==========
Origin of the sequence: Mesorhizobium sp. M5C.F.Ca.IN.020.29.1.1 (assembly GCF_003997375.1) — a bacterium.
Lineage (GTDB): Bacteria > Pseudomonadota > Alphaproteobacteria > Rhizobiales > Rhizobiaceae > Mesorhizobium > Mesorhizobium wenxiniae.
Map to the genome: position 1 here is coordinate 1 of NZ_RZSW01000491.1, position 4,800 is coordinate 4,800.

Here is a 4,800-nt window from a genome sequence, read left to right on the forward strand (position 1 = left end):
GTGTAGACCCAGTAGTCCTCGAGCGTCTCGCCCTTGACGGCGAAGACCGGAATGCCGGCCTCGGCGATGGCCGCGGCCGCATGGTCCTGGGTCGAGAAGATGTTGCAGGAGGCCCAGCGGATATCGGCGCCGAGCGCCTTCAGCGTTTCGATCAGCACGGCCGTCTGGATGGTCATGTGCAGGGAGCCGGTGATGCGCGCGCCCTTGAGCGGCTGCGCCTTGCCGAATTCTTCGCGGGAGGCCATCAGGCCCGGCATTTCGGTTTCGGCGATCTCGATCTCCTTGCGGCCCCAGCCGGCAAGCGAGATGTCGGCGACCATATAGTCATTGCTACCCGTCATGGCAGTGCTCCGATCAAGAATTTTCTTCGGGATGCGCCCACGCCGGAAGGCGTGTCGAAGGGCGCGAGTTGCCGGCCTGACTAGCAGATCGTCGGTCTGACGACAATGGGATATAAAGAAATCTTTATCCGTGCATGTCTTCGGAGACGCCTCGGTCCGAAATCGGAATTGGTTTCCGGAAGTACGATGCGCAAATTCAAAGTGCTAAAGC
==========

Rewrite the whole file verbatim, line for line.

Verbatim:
Origin of the sequence: Mesorhizobium sp. M5C.F.Ca.IN.020.29.1.1 (assembly GCF_003997375.1) — a bacterium.
Lineage (GTDB): Bacteria > Pseudomonadota > Alphaproteobacteria > Rhizobiales > Rhizobiaceae > Mesorhizobium > Mesorhizobium wenxiniae.
Map to the genome: position 1 here is coordinate 1 of NZ_RZSW01000491.1, position 4,800 is coordinate 4,800.

Here is a 4,800-nt window from a genome sequence, read left to right on the forward strand (position 1 = left end):
GTGTAGACCCAGTAGTCCTCGAGCGTCTCGCCCTTGACGGCGAAGACCGGAATGCCGGCCTCGGCGATGGCCGCGGCCGCATGGTCCTGGGTCGAGAAGATGTTGCAGGAGGCCCAGCGGATATCGGCGCCGAGCGCCTTCAGCGTTTCGATCAGCACGGCCGTCTGGATGGTCATGTGCAGGGAGCCGGTGATGCGCGCGCCCTTGAGCGGCTGCGCCTTGCCGAATTCTTCGCGGGAGGCCATCAGGCCCGGCATTTCGGTTTCGGCGATCTCGATCTCCTTGCGGCCCCAGCCGGCAAGCGAGATGTCGGCGACCATATAGTCATTGCTACCCGTCATGGCAGTGCTCCGATCAAGAATTTTCTTCGGGATGCGCCCACGCCGGAAGGCGTGTCGAAGGGCGCGAGTTGCCGGCCTGACTAGCAGATCGTCGGTCTGACGACAATGGGATATAAAGAAATCTTTATCCGTGCATGTCTTCGGAGACGCCTCGGTCCGAAATCGGAATTGGTTTCCGGAAGTACGATGCGCAAATTCAAAGTGCTAAAGC